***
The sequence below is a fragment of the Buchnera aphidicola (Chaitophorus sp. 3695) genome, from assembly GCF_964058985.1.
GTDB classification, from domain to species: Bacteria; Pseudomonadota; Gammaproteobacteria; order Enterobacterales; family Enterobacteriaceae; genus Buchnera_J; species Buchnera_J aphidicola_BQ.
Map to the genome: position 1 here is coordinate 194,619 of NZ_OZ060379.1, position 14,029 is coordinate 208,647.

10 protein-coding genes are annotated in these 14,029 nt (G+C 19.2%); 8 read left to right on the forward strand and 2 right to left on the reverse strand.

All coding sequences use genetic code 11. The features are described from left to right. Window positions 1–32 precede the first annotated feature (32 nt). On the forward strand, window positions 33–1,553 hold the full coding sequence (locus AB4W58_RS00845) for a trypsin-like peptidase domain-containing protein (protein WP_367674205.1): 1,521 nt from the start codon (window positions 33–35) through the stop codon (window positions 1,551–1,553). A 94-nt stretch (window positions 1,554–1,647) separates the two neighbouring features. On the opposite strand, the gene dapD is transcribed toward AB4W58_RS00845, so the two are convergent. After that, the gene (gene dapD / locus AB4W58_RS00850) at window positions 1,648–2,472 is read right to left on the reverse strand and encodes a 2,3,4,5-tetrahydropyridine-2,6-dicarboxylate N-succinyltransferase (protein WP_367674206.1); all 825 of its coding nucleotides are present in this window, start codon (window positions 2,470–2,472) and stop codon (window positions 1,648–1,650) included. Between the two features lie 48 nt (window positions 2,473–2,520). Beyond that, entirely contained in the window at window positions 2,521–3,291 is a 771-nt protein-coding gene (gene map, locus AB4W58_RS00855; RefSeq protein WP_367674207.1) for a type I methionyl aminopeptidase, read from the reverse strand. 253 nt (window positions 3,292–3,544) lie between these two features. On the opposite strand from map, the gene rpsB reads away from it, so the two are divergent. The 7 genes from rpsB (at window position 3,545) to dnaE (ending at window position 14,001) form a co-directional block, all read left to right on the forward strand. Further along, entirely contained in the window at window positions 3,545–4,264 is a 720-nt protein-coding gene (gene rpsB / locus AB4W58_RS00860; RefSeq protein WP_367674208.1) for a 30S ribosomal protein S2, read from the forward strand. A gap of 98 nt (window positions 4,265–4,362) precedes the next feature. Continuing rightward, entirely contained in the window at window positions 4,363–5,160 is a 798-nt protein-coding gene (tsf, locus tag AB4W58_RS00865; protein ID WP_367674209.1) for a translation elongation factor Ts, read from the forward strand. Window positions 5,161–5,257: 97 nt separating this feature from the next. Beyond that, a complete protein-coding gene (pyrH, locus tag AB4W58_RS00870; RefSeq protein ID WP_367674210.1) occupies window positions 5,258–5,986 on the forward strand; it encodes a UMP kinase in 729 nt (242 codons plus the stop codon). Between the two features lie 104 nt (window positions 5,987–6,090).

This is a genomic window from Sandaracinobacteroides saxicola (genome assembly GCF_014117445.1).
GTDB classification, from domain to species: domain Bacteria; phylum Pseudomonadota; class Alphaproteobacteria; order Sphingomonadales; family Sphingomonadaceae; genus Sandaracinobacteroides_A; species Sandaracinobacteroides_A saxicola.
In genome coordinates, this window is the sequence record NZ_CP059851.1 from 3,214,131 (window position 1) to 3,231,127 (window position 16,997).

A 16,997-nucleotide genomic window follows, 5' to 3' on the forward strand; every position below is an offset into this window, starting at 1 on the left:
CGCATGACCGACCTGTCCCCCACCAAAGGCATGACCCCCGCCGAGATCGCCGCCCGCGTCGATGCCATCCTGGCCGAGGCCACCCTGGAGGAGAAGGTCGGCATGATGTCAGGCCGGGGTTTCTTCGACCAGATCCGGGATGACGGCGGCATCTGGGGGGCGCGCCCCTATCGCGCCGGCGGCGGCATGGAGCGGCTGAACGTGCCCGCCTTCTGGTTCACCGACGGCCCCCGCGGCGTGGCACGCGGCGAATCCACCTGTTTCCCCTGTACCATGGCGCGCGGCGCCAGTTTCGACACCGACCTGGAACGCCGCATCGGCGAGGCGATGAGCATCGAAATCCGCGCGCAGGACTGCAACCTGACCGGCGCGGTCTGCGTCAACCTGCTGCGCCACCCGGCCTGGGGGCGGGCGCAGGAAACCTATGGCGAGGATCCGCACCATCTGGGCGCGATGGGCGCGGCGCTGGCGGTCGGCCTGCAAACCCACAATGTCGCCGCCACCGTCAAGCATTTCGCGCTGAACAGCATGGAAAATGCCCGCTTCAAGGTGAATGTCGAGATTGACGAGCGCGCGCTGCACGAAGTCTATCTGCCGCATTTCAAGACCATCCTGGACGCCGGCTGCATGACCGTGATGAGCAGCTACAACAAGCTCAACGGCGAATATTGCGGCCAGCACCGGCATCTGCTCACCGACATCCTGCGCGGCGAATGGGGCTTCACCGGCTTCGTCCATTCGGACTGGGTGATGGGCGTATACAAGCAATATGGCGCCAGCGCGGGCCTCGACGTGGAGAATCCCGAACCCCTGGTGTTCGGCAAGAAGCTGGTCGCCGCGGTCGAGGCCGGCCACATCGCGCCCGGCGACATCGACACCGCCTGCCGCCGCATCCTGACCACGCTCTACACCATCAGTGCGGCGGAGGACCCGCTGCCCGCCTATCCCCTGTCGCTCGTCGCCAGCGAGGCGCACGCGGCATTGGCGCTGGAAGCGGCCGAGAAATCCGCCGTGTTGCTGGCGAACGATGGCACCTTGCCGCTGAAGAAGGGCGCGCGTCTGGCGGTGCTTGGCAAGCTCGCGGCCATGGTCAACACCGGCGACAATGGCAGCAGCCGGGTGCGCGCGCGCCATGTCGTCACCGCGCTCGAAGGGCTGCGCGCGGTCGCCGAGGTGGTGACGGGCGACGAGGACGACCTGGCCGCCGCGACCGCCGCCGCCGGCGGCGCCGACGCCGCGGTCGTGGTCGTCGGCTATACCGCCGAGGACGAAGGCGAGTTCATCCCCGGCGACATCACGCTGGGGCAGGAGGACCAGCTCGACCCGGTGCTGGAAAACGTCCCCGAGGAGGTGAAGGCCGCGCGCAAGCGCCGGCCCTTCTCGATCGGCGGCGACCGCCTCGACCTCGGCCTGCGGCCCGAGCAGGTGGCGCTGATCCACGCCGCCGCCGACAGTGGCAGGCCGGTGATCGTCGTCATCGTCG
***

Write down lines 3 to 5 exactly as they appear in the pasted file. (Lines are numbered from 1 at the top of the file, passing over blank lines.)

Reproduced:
Map to the genome: position 1 here is coordinate 194,619 of NZ_OZ060379.1, position 14,029 is coordinate 208,647.

10 protein-coding genes are annotated in these 14,029 nt (G+C 19.2%); 8 read left to right on the forward strand and 2 right to left on the reverse strand.

All coding sequences use genetic code 11. The features are described from left to right. Window positions 1–32 precede the first annotated feature (32 nt). On the forward strand, window positions 33–1,553 hold the full coding sequence (locus AB4W58_RS00845) for a trypsin-like peptidase domain-containing protein (protein WP_367674205.1): 1,521 nt from the start codon (window positions 33–35) through the stop codon (window positions 1,551–1,553). A 94-nt stretch (window positions 1,554–1,647) separates the two neighbouring features. On the opposite strand, the gene dapD is transcribed toward AB4W58_RS00845, so the two are convergent. After that, the gene (gene dapD / locus AB4W58_RS00850) at window positions 1,648–2,472 is read right to left on the reverse strand and encodes a 2,3,4,5-tetrahydropyridine-2,6-dicarboxylate N-succinyltransferase (protein WP_367674206.1); all 825 of its coding nucleotides are present in this window, start codon (window positions 2,470–2,472) and stop codon (window positions 1,648–1,650) included. Between the two features lie 48 nt (window positions 2,473–2,520). Beyond that, entirely contained in the window at window positions 2,521–3,291 is a 771-nt protein-coding gene (gene map, locus AB4W58_RS00855; RefSeq protein WP_367674207.1) for a type I methionyl aminopeptidase, read from the reverse strand. 253 nt (window positions 3,292–3,544) lie between these two features. On the opposite strand from map, the gene rpsB reads away from it, so the two are divergent. The 7 genes from rpsB (at window position 3,545) to dnaE (ending at window position 14,001) form a co-directional block, all read left to right on the forward strand. Further along, entirely contained in the window at window positions 3,545–4,264 is a 720-nt protein-coding gene (gene rpsB / locus AB4W58_RS00860; RefSeq protein WP_367674208.1) for a 30S ribosomal protein S2, read from the forward strand. A gap of 98 nt (window positions 4,265–4,362) precedes the next feature. Continuing rightward, entirely contained in the window at window positions 4,363–5,160 is a 798-nt protein-coding gene (tsf, locus tag AB4W58_RS00865; protein ID WP_367674209.1) for a translation elongation factor Ts, read from the forward strand. Window positions 5,161–5,257: 97 nt separating this feature from the next. Beyond that, a complete protein-coding gene (pyrH, locus tag AB4W58_RS00870; RefSeq protein ID WP_367674210.1) occupies window positions 5,258–5,986 on the forward strand; it encodes a UMP kinase in 729 nt (242 codons plus the stop codon). Between the two features lie 104 nt (window positions 5,987–6,090).